Skip to main content

The Globe and Mail

New battleground of wage freezes takes centre stage with CAW talks

CAW president Ken Lewenza speaks at the union’s convention Monday in Toronto on Monday, August 20, 2012.


The economy is recovering in fits and starts, but there's one area where growth is accelerating: the number of employers telling workers to abandon any hope of winning wage increases.

The word to workers is that they must agree to freeze their wages – a position the Ontario government is taking in negotiations with teachers and a point the Canadian units of the Detroit Three car companies have made clear to the Canadian Auto Workers union.

But the most extreme example comes from Caterpillar Inc., whose workers at a plant in Joliet, Ill., capitulated to company demands after a three-and-a-half month strike and agreed to freeze their wages for the next six years.

Story continues below advertisement

The heavy equipment giant, which posted a profit of $4.9-billion (U.S.) in 2011, is "essentially saying that what you can expect from competitive success is less to workers," said Harley Shaiken, a professor at University of California, Berkeley, and a long-time observer of U.S. labour.

"And that unwinds the history of the U.S. in the 1950s, '60s and '70s, where competitive success resulted in more for workers, which in turn fuelled purchasing power and economic growth."

The attitude among companies that the coffers are empty when it comes to sharing with workers will be tested over the next month in CAW contract talks with the Detroit Three.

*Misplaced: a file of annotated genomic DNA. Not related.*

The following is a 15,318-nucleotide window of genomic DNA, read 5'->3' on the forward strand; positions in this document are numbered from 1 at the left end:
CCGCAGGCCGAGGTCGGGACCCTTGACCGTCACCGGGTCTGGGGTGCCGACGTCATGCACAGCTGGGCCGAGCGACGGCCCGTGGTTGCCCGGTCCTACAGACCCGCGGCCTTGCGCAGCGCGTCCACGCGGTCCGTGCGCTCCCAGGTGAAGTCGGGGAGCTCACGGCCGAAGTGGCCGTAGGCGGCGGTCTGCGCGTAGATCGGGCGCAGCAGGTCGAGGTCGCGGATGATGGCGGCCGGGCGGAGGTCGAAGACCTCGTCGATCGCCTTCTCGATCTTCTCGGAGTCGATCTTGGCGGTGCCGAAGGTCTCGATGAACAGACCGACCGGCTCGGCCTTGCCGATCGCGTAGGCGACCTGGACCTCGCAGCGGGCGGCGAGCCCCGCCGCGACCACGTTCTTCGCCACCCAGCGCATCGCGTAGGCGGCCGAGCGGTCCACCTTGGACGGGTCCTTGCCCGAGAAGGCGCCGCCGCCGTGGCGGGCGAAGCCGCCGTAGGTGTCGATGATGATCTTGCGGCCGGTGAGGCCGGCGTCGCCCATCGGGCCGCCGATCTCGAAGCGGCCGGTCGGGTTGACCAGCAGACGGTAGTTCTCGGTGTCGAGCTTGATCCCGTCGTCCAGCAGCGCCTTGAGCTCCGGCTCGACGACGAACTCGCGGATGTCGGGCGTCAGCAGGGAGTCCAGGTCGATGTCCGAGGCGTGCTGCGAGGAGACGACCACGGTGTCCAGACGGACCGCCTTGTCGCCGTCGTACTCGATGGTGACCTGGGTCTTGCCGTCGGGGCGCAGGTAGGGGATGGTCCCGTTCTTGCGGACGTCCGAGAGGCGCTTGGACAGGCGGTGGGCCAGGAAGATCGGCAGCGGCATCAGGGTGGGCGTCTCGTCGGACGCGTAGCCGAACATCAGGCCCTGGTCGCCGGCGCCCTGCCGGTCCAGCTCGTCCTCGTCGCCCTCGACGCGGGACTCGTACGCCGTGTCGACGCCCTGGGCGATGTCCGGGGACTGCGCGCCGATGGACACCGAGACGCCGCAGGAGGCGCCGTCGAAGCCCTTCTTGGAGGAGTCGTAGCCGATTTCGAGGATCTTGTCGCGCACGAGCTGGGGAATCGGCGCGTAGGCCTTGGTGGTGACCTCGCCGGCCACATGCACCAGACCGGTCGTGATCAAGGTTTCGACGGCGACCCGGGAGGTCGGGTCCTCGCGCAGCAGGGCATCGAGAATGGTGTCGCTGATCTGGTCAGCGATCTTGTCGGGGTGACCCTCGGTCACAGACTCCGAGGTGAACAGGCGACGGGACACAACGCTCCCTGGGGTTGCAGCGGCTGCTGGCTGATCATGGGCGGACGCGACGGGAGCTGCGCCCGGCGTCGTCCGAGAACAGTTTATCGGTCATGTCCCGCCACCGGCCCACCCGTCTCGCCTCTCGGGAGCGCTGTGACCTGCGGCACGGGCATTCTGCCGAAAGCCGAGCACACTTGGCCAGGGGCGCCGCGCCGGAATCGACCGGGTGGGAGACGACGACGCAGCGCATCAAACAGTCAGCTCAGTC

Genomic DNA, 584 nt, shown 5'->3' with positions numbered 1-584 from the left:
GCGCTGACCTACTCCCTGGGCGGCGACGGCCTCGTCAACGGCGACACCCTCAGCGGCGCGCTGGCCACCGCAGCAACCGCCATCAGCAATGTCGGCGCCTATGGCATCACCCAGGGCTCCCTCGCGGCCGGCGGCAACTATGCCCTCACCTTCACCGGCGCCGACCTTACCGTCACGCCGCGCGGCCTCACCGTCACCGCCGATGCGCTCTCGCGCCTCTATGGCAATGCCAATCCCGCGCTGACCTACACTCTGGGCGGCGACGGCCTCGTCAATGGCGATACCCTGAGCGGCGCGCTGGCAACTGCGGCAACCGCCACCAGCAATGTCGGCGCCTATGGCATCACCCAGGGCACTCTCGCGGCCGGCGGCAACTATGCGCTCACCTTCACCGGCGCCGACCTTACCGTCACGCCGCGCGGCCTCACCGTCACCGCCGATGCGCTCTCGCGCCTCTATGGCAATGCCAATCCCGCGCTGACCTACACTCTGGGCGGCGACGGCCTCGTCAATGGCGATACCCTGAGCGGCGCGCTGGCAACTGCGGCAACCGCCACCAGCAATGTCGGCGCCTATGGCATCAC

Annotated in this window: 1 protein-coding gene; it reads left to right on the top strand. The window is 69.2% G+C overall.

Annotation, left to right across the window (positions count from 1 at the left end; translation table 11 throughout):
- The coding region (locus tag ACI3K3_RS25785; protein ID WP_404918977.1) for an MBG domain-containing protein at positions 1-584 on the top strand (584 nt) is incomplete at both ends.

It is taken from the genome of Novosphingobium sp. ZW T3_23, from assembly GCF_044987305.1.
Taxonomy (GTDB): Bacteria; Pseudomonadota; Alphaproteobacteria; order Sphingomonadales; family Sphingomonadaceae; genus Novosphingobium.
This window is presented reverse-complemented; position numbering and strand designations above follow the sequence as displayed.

The union is insisting that workers be rewarded for the concessions they made to help save two of the companies during the recession.

The companies have no moral right to demand more concessions, CAW president Ken Lewenza told a throng of workers gathered Monday in Toronto for a CAW convention.

The pressure on unionized workers is not new, but stubbornly high unemployment levels and the fresh memories of the 2008-2009 recession are giving employers powerful leverage not only to hold the line on wages, but also roll back benefits built up over decades.

In Canada, companies in some cases have enjoyed extra help in the form of the federal government, which legislated employees back to work at Air Canada and Canadian Pacific Railway Ltd.

Story continues below advertisement

Those high-profile disputes and the actions by Ottawa to intervene have emboldened other private-sector employers, noted George Smith, a professor at Queen's University in Kingston who specializes in collective bargaining issues.

"That does translate – employers do see that," Prof. Smith said.

That leaves unions fighting what is effectively a rear-guard action to hang on to what workers have, rather than demanding increases in hourly wages or monthly pension payments for retirees or better health-care coverage for both active and retired workers.